Delbasid Timbers

Dale Cordwell, a woodturner from Townsville, Queensland, draws inspiration from a family legacy in woodcraft. Using salvaged urban timber and burls, he creates timeless designs, embracing the story within each piece.

Delbasid Timbers

Edition Four Feature
We Interviewed: Dale Cordwell 
Location: Townsville, Queensland, Australia

What is it that you do and how do you do it? 

I’m a woodturner, and I’ve been a woodworker and woodturner ever since I was a kid. My dad was a master woodturner in Tasmania, Australia, in the very early days of professional woodturning in the 1970s, so I’ve been around the craft since I was a little tacker. I remember being on a lathe when I was about four. Dad was a farmer and also a logger, so we had access to the most amazing timbers that came through his sawmill and shed. I grew up in Tasmania’s Huon Valley, home of one of the most incredible and rare timbers on the planet, Huon pine. 

Generally, I use urban felled timber. If people are bringing down great big trees in their backyard, I can salvage a lot of that. I have a number of mates here in Townsville, Queensland, who also have timber or woodworking businesses, and we give each other the heads-up if we know that trees are being brought down. I also know people in Queensland Parks and Wildlife Service, who may have timber if a cyclone has come through the area. For most people in North Queensland, cyclones are the enemy, but a cyclone is my friend, because trees come down everywhere and there’s just a plethora of timber.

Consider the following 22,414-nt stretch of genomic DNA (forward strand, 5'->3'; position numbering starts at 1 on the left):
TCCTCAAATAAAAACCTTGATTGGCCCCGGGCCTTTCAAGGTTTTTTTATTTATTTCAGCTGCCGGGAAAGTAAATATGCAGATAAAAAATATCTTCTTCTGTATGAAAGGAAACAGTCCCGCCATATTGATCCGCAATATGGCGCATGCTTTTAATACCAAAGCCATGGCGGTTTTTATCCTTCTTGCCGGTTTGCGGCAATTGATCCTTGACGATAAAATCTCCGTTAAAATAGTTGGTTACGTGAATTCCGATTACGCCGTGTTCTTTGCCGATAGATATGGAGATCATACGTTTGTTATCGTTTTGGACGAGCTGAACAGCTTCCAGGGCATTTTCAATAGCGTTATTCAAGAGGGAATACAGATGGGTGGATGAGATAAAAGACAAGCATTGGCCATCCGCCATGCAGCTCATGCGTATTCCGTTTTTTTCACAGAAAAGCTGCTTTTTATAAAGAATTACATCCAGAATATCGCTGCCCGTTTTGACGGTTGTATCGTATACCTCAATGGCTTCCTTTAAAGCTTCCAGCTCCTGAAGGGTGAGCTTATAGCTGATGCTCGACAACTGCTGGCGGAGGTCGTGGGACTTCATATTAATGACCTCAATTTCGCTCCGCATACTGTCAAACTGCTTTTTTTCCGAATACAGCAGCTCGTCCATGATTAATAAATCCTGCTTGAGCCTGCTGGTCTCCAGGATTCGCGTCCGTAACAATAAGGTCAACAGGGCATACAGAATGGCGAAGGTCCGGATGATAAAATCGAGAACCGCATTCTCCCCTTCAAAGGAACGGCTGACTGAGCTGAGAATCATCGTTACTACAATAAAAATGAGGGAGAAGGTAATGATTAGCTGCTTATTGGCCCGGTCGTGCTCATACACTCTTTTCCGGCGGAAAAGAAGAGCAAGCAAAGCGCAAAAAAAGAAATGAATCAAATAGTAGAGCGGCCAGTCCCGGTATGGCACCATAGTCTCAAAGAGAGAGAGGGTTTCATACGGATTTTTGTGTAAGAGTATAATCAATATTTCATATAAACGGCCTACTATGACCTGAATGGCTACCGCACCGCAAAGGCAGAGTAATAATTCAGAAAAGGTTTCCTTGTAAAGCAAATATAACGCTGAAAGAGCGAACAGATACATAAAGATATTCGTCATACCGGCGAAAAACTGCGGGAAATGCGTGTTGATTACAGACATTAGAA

I also use Mallee burls, or any other kind of burl, which is the most sustainable form of timber harvesting. A burl is basically a great big lump of malformed cells and all you’re doing is taking that off the side of the tree. As long as you don’t go back into the heartwood of the timber, the tree will keep on producing – you don’t actually have to kill the tree. I’ll mount the burl on the lathe and carve a bowl from it, and the outside shape of that bowl is exactly what was cut off the side of the tree. 

Your designs look quite simple but really emphasise the grain of the wood. Is it quite a process, picking which piece of timber to use?